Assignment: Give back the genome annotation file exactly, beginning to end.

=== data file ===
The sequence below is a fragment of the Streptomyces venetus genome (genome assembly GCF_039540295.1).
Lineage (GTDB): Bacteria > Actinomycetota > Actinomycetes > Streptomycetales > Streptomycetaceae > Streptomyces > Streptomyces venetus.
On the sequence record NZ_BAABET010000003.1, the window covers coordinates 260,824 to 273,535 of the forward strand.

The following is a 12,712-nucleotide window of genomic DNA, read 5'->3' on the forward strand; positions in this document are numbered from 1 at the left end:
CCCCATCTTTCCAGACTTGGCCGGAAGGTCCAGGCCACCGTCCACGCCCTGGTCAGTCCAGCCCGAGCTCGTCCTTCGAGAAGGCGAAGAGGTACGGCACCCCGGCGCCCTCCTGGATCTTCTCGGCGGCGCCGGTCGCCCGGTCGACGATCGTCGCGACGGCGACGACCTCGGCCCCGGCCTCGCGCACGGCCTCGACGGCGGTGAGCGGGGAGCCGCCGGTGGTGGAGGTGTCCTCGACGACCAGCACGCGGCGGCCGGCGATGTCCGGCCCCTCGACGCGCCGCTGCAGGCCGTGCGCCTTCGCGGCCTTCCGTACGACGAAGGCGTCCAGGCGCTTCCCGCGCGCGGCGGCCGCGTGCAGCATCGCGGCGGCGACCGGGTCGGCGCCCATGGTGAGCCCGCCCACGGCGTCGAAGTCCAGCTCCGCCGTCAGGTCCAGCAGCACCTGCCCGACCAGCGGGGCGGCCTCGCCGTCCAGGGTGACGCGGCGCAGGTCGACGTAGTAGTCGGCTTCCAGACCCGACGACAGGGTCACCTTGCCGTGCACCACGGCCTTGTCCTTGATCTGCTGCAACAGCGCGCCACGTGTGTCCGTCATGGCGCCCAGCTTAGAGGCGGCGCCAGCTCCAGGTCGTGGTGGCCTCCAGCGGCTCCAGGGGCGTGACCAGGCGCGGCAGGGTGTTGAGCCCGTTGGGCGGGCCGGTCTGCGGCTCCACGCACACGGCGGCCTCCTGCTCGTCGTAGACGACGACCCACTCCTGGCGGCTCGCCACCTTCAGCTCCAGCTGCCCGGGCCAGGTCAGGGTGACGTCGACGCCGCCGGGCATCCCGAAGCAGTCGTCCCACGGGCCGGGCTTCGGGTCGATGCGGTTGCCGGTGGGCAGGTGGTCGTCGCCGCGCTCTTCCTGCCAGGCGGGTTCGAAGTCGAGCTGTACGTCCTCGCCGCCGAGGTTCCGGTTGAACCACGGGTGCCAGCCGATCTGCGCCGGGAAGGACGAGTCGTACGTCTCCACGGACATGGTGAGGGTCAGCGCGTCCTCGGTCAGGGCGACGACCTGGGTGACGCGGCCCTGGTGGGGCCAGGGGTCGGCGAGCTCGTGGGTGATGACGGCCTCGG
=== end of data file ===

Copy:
The sequence below is a fragment of the Streptomyces venetus genome (genome assembly GCF_039540295.1).
Lineage (GTDB): Bacteria > Actinomycetota > Actinomycetes > Streptomycetales > Streptomycetaceae > Streptomyces > Streptomyces venetus.
On the sequence record NZ_BAABET010000003.1, the window covers coordinates 260,824 to 273,535 of the forward strand.

The following is a 12,712-nucleotide window of genomic DNA, read 5'->3' on the forward strand; positions in this document are numbered from 1 at the left end:
CCCCATCTTTCCAGACTTGGCCGGAAGGTCCAGGCCACCGTCCACGCCCTGGTCAGTCCAGCCCGAGCTCGTCCTTCGAGAAGGCGAAGAGGTACGGCACCCCGGCGCCCTCCTGGATCTTCTCGGCGGCGCCGGTCGCCCGGTCGACGATCGTCGCGACGGCGACGACCTCGGCCCCGGCCTCGCGCACGGCCTCGACGGCGGTGAGCGGGGAGCCGCCGGTGGTGGAGGTGTCCTCGACGACCAGCACGCGGCGGCCGGCGATGTCCGGCCCCTCGACGCGCCGCTGCAGGCCGTGCGCCTTCGCGGCCTTCCGTACGACGAAGGCGTCCAGGCGCTTCCCGCGCGCGGCGGCCGCGTGCAGCATCGCGGCGGCGACCGGGTCGGCGCCCATGGTGAGCCCGCCCACGGCGTCGAAGTCCAGCTCCGCCGTCAGGTCCAGCAGCACCTGCCCGACCAGCGGGGCGGCCTCGCCGTCCAGGGTGACGCGGCGCAGGTCGACGTAGTAGTCGGCTTCCAGACCCGACGACAGGGTCACCTTGCCGTGCACCACGGCCTTGTCCTTGATCTGCTGCAACAGCGCGCCACGTGTGTCCGTCATGGCGCCCAGCTTAGAGGCGGCGCCAGCTCCAGGTCGTGGTGGCCTCCAGCGGCTCCAGGGGCGTGACCAGGCGCGGCAGGGTGTTGAGCCCGTTGGGCGGGCCGGTCTGCGGCTCCACGCACACGGCGGCCTCCTGCTCGTCGTAGACGACGACCCACTCCTGGCGGCTCGCCACCTTCAGCTCCAGCTGCCCGGGCCAGGTCAGGGTGACGTCGACGCCGCCGGGCATCCCGAAGCAGTCGTCCCACGGGCCGGGCTTCGGGTCGATGCGGTTGCCGGTGGGCAGGTGGTCGTCGCCGCGCTCTTCCTGCCAGGCGGGTTCGAAGTCGAGCTGTACGTCCTCGCCGCCGAGGTTCCGGTTGAACCACGGGTGCCAGCCGATCTGCGCCGGGAAGGACGAGTCGTACGTCTCCACGGACATGGTGAGGGTCAGCGCGTCCTCGGTCAGGGCGACGACCTGGGTGACGCGGCCCTGGTGGGGCCAGGGGTCGGCGAGCTCGTGGGTGATGACGGCCTCGG